Every person that owns, licenses, stores or maintains personal information about a resident of the Commonwealth and electronically stores or transmits such information shall include in its written, comprehensive information security program the establishment and maintenance of a security system covering its computers, including any wireless system, that, at a minimum, shall have the following elements...

(4) Reasonable monitoring of systems, for unauthorized use of or access to personal information
(emphasis added)

I think this law is going to have a real impact. I'm not sure when; companies aren't going to be ready by 1 May 09.


Richard Bejtlich is teaching new classes in DC and Europe in 2009. Register by 1 Jan and 1 Feb, respectively, for the best rates.

13 comments:

Anonymous said...

Okay this is absurd.

My daughter lives in Boston and I am co-signer on her car loan - of which the paperwork was electronic (pdf form). The pdf is on my computer now, and it has her SSN and bank account info (along with mine) in it.

So now, according to this law, I could be liable for up to $5,000 on Jan 1 - unless I:

a) print the doc out and put it in my filing cabinet
-or-
b) write up a "comprehensive information security plan" to tell myself how to maintain my own systems.

Yeah.. Thats a great step in the right direction. WTFO?

Richard Bejtlich said...

I guarantee if you find your computer part of a botnet you will be glad the bank information and SSN of you and your daughter is NOT on your computer.

Anonymous said...

Richard you are missing the point.

The anonymous poster above laid out only one silly scenario of many that could arise from this law.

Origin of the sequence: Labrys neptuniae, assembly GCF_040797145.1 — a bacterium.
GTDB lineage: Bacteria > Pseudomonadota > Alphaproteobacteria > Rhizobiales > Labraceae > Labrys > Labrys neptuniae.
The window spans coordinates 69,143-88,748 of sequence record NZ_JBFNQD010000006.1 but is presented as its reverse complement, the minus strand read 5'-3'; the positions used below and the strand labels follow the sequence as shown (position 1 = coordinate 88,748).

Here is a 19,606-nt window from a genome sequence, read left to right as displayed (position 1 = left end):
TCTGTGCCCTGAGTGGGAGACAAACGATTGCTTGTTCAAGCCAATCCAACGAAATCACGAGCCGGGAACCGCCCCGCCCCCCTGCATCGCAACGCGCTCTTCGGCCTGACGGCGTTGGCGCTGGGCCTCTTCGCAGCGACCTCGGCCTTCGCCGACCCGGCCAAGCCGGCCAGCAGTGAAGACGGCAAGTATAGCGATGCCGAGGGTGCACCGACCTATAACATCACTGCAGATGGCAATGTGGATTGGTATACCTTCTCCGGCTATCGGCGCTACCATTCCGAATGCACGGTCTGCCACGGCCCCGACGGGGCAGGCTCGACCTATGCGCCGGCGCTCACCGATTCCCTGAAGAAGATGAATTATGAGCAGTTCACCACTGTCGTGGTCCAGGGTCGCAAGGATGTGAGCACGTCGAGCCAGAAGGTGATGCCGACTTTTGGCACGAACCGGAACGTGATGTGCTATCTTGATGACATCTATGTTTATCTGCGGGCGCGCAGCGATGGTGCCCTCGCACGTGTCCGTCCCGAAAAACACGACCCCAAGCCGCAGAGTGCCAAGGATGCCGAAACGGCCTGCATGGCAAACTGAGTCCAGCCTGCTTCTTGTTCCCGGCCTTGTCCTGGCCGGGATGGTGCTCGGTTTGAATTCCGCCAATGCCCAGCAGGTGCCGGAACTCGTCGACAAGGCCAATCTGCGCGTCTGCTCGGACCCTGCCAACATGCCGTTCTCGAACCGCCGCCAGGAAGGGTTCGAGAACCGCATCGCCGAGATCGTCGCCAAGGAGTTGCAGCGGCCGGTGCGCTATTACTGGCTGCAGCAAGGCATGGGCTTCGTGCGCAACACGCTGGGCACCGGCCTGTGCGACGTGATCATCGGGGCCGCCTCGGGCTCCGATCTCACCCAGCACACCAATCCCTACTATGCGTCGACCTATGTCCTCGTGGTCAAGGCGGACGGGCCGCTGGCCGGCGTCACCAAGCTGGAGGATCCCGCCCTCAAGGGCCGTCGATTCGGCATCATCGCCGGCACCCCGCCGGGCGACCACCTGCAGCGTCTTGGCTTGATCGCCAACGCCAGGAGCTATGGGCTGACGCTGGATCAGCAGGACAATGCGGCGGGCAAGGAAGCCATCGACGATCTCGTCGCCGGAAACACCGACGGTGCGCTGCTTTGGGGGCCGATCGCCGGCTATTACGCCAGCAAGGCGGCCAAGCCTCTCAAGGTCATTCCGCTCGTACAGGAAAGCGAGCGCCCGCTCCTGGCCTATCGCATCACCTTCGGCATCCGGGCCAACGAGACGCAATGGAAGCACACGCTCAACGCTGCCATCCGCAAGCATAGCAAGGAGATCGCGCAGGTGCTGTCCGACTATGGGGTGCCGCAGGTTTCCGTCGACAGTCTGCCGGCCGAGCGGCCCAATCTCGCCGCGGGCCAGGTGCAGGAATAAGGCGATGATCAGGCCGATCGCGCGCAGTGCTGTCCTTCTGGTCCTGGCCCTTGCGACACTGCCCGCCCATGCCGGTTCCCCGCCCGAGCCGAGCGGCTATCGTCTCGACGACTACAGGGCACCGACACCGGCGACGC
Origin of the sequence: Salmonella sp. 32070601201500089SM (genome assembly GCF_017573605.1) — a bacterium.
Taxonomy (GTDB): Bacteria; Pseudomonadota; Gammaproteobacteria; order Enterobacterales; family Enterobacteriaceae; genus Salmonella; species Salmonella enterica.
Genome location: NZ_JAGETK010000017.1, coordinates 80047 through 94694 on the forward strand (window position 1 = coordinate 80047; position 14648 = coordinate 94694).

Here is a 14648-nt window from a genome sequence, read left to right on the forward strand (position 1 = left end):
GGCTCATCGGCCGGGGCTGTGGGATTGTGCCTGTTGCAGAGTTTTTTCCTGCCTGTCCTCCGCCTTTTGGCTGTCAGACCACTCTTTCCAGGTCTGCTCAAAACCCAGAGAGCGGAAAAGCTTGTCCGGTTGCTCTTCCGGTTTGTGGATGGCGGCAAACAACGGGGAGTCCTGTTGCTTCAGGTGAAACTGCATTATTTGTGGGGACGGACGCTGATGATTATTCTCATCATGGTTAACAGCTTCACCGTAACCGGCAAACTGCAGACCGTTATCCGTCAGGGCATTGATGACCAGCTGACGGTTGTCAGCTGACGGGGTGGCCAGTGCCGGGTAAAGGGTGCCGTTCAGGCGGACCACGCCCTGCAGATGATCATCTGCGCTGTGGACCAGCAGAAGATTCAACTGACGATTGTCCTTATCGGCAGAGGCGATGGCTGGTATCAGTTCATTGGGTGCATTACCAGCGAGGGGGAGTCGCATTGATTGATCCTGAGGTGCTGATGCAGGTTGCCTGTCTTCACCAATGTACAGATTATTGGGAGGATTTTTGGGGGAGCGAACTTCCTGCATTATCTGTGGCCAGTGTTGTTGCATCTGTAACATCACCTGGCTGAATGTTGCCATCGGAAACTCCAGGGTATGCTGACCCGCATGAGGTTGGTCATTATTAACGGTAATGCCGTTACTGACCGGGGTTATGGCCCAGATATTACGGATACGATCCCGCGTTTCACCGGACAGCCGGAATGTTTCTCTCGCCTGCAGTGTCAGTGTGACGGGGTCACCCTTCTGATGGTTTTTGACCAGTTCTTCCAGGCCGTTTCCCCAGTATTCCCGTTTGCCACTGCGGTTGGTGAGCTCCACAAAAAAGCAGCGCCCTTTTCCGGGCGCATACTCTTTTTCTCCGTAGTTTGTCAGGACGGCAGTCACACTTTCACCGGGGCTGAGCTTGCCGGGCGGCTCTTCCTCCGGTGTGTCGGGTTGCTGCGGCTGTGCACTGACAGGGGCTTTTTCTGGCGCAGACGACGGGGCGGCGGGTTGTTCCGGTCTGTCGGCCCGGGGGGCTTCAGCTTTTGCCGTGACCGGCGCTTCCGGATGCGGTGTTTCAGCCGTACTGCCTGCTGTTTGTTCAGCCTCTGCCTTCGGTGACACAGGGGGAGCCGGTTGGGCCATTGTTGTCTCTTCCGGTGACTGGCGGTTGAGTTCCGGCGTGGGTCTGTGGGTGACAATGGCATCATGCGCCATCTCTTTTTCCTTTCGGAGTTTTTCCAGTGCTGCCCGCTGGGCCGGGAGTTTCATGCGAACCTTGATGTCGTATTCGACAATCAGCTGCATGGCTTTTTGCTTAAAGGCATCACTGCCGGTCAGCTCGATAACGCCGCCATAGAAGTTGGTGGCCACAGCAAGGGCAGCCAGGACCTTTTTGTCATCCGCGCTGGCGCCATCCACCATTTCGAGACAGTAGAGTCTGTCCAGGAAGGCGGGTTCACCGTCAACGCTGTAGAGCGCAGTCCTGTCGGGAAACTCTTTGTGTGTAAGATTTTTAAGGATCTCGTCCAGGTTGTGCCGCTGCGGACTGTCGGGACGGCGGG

The verbiage is incorrect and the word person should be changed to business of any sort , like this:

Every word other than person that owns, licenses, stores or maintains personal information about a resident of the Commonwealth shall develop, implement, maintain and monitor a comprehensive, written information security program applicable to any records containing such personal information.


What if a criminal has PII on his machine for illicit purposes, but did develop, implement, maintain and monitor a comprehensive, written information security program? Is he then liable for the use of the PII?

We can come up with silly scenarios all day, so I applaud the effort behind this law, but I am not at all enthused about the initial effort

Richard Bejtlich said...

Ah, the person v business comment is interesting. Does business include nonprofit, school, church, etc.?

Anonymous said...

I would think business does include non profit, and not being a lawyer I haven't a clue how to word that, but it is easy to poke holes when it is 'person'

Cynthia Larose said...

Thanks for picking up our article, Richard - and I agree with the concerns of the posters. There are holes and questions galore.